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In this video, Office.com writer Ron Owens unveils his favorite new features in Word 2010 and some tips for making the most of them. Learn how to customize your workspace, simplify your printing experience, co-author documents, and use the Navigation Pane and paste preview. For more Office 2010 videos, check out The Office Blog on Channel 9.
PowerPoint 2010 has a lot of improvements, but there are two that I think are absolutely game-changing features: Video embedding and PowerPoint broadcasting. These are the kinds of "if only" features that make you slap your forehead and go, "Dang, if only I'd had that X years ago." Like, if I'd only had this laptop in college. And Red Bull. Oh yeah, and the Internet. But I digress.
Case in point: I do some volunteering with a non-profit journalism organization, the Asian American Journalists Association. Last year I joined a committee to produce a high-technology training event in Chicago for journalists from the ethnic press. Now, of our committee members, two of us live in Seattle, two in Chicago, one in California. Nobody uses the same computers or software, and we had documents to share, timelines to go over, deadlines to meet and proposals to make. The night before a crucial presentation....
PowerPivot for Excel is an Excel 2010 add-in that allows users to pull data from multiple sources, mash them up, and then build reports using regular pivot tables. You can even share these reports with others in Microsoft SharePoint (via PowerPivot for SharePoint). In this demo from Channel 9, Julie Strauss, Program Manager for Microsoft SQL Server Analysis Services, shows just how easy it is to get a better view into your data. Watch for the part where she sorts 100 million rows of data instantly. 100 million rows. Not a typo. You can download the PowerPivot add-in for free at the Microsoft Download Center. More info at powerpivot.com.
Do you often work with really long Word documents? Do you sometimes collaborate with others on the creation of these really long documents? Check out the latest episode of the Office Show for a quick tour of some of the new features in Microsoft Word 2010 that could make your life just a little bit easier.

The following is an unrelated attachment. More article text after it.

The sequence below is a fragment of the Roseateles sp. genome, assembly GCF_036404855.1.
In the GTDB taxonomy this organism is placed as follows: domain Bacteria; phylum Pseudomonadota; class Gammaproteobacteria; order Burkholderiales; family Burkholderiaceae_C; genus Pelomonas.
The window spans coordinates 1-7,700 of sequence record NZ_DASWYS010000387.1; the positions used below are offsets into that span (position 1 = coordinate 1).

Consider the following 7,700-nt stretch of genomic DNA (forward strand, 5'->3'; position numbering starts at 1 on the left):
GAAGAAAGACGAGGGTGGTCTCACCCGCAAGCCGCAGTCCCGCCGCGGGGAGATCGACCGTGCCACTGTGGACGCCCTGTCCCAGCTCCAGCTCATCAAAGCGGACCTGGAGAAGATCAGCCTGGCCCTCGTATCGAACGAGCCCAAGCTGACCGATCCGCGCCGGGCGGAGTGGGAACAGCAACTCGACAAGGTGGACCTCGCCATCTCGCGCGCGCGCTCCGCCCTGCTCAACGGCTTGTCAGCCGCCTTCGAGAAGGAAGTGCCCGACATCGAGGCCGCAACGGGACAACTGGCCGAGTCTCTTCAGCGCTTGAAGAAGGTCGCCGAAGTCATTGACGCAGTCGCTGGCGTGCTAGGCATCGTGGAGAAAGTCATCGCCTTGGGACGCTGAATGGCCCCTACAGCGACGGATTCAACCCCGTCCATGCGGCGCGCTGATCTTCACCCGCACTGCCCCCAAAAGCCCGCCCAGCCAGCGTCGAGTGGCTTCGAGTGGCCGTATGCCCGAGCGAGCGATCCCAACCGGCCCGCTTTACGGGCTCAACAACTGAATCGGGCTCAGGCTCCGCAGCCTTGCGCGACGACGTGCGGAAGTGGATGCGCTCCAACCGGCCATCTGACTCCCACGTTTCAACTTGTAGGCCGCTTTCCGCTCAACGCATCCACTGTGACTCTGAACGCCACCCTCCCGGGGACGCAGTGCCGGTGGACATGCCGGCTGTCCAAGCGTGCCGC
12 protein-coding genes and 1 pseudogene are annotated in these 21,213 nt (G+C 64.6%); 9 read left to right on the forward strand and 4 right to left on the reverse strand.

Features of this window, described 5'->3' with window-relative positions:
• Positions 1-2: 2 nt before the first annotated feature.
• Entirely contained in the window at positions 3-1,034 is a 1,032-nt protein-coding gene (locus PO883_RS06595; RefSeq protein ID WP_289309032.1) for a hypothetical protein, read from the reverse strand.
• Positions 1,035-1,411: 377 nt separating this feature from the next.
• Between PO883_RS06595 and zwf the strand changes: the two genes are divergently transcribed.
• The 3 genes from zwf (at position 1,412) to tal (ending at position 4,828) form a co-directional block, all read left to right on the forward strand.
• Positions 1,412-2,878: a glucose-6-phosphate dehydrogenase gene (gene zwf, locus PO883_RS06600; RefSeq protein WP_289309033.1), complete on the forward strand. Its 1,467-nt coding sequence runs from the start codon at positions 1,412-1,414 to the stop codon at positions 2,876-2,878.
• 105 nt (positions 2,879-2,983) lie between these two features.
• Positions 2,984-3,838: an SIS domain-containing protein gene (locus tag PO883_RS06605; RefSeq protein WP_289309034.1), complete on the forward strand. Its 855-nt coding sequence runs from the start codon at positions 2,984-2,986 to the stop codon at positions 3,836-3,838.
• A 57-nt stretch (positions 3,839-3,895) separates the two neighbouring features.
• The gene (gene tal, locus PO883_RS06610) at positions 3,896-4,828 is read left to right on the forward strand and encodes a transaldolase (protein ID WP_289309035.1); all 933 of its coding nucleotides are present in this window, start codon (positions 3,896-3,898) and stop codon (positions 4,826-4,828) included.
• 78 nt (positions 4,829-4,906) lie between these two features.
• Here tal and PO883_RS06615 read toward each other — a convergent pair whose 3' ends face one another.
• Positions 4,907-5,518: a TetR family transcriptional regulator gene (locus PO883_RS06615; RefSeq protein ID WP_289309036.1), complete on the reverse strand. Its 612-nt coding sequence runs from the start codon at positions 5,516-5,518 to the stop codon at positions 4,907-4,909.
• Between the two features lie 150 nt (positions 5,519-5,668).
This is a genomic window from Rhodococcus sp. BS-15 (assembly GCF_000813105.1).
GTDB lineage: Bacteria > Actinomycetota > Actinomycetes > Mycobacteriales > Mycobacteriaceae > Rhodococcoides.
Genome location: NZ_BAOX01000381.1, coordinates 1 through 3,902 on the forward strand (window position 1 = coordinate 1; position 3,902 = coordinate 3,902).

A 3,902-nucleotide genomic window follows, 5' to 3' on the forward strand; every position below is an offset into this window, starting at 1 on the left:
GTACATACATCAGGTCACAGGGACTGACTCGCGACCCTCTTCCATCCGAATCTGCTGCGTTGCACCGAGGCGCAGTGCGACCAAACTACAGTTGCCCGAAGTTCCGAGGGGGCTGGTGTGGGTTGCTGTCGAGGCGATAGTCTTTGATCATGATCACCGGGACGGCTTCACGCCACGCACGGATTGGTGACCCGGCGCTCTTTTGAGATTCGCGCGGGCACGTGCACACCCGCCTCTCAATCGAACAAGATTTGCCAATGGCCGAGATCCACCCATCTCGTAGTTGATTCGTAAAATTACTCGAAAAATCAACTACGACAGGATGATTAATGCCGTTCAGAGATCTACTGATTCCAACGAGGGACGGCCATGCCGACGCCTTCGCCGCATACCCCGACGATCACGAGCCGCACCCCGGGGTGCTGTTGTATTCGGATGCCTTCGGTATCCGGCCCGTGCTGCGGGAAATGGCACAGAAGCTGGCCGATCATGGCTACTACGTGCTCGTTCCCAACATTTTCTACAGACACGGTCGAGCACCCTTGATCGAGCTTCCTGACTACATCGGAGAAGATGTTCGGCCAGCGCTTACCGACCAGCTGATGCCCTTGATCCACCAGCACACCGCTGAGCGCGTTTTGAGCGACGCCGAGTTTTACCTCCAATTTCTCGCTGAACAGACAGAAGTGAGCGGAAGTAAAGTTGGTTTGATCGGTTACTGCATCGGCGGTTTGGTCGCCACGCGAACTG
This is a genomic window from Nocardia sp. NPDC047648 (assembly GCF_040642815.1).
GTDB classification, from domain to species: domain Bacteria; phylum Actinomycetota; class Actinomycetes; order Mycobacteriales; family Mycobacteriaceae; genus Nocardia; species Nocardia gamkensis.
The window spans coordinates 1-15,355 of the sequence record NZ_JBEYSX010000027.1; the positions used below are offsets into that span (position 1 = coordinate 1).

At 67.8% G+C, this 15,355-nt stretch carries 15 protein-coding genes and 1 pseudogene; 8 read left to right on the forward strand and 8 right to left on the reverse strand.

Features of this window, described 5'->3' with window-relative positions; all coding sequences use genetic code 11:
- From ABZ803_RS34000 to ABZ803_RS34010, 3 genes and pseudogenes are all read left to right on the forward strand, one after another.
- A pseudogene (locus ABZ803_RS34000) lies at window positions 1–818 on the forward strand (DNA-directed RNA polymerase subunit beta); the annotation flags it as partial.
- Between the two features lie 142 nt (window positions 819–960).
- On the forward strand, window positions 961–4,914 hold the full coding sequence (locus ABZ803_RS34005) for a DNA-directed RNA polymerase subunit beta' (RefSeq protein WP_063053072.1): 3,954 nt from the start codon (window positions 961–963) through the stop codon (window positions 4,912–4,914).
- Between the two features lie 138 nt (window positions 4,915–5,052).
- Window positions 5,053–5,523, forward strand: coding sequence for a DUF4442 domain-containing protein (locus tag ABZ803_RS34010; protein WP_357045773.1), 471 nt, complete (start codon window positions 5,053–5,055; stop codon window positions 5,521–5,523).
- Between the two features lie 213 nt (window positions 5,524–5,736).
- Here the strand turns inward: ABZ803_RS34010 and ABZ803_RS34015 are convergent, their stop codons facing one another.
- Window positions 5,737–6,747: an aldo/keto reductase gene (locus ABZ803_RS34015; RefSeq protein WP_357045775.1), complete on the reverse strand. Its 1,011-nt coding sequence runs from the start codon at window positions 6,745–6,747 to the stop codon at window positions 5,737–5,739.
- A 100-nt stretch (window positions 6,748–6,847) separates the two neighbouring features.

We’ll show you the new Navigation Pane in Word. It makes it easy to find your way around long, complicated documents.
In this episode of the Office Show, you'll see how three very creative storytellers use Microsoft Office to realize their ideas. Joannie Stangeland uses OneNote 2010 and a digital pen to capture inspiration and organize her poetry. David Salaguinto uses a Visio template to create comics for his popular "Office Comic." And we'll show you how acclaimed author Jennifer Egan uses PowerPoint to create fiction. She actually wrote a chapter entirely in PowerPoint for her novel "A Visit From the Goon Squad."
Poet Stangeland's daytime gig is writing help articles for Microsoft Word, so you can find her work on our Word blog. She also hosts a special video series, " A Writer's Guide to Office," that's all about using Office for people who are serious about good writing. You can also find more great tips on OneNote at Michael Oldenburg's blog.
Salaguinto is the author/artist of the popular "Office Comics" blog, and he's got some special things coming, inspired by this edition of "The Office Show."
And you can find out more about Jennifer Egan on jenniferegan.com, and you can buy the book directly at Amazon.com. You can see her PowerPoint chapter on her website, but do buy the book. It's a powerful chapter on it's own, but seen in the context of the whole story it's a real mind-blower.